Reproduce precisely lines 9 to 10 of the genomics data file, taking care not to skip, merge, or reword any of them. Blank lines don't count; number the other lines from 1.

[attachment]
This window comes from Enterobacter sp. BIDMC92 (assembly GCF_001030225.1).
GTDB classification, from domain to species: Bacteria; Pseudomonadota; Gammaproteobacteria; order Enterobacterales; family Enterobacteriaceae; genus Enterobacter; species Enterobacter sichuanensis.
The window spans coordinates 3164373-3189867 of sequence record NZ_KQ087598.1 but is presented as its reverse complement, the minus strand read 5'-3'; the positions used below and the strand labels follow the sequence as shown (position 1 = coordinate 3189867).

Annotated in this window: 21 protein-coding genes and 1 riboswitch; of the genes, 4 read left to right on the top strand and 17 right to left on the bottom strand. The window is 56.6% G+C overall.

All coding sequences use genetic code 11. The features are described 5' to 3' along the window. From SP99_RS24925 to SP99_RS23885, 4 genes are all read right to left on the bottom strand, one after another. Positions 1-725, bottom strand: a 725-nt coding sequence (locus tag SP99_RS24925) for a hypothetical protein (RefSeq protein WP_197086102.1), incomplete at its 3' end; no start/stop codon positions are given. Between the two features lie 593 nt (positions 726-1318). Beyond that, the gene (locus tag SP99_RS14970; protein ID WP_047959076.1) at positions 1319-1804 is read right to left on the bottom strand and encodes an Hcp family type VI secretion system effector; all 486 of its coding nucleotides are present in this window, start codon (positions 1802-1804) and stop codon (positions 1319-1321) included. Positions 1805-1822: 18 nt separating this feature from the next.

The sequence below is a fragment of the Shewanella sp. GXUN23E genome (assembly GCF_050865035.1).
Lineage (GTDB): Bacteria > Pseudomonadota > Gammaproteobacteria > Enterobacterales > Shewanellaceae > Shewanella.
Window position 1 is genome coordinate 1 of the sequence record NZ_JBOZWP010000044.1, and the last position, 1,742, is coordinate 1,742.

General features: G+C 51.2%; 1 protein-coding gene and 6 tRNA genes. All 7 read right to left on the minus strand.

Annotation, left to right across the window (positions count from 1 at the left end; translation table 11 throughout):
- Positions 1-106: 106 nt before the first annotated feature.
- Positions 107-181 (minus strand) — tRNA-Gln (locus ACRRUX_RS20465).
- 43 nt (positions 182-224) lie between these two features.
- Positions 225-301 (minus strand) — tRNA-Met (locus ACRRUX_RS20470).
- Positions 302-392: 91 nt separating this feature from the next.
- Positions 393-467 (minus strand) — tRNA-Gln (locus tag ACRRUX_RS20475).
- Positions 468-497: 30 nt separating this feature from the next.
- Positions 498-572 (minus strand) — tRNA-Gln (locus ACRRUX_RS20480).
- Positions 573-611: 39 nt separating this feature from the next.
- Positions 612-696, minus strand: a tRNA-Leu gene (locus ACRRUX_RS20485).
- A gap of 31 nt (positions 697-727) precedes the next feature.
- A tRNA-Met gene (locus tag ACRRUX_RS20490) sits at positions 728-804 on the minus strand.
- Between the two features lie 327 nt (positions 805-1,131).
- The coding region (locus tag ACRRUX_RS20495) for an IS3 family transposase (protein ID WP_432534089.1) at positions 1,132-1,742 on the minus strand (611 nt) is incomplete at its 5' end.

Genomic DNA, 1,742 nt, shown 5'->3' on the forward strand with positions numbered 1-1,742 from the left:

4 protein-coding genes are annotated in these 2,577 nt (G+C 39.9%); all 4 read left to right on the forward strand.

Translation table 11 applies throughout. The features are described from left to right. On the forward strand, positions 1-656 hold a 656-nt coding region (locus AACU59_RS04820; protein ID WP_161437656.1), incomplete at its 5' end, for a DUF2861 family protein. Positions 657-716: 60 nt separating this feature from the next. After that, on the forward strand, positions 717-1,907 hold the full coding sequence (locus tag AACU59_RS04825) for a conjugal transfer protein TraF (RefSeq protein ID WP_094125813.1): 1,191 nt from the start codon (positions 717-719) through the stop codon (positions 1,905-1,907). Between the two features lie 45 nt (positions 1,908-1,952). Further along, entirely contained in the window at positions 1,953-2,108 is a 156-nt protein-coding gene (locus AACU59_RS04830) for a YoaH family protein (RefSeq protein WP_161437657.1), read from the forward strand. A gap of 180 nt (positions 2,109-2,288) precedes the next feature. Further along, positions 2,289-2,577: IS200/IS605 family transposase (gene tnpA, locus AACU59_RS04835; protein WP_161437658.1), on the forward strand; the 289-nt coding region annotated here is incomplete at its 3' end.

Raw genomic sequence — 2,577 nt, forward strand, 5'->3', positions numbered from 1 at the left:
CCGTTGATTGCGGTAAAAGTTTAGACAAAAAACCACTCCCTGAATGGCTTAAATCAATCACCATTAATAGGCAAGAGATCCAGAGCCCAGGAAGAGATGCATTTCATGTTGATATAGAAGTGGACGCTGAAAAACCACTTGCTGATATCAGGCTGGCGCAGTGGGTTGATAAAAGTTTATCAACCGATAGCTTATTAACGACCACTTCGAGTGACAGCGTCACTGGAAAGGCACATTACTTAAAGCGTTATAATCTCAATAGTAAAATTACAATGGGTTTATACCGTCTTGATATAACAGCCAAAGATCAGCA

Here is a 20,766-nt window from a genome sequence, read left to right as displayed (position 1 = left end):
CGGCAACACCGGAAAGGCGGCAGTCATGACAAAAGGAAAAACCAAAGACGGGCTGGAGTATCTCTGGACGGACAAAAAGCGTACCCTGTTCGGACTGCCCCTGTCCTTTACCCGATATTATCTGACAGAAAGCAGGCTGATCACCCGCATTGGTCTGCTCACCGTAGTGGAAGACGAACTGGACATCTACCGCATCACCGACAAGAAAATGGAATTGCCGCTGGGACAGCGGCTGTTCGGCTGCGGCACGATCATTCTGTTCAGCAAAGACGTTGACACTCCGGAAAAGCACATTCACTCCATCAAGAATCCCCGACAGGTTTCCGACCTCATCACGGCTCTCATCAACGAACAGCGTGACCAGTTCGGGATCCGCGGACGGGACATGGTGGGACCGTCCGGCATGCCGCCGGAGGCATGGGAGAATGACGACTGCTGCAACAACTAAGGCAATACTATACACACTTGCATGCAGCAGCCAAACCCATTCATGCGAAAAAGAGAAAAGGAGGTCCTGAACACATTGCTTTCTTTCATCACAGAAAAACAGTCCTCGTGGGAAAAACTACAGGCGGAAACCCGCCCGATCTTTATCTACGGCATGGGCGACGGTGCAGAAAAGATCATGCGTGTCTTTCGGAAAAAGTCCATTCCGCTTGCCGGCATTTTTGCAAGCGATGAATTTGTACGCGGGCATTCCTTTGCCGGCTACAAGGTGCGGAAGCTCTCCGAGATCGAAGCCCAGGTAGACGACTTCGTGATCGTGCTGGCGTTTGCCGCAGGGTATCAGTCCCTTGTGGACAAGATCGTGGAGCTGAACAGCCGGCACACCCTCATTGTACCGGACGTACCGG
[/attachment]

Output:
General features: G+C 51.2%; 1 protein-coding gene and 6 tRNA genes. All 7 read right to left on the minus strand.

Annotation, left to right across the window (positions count from 1 at the left end; translation table 11 throughout):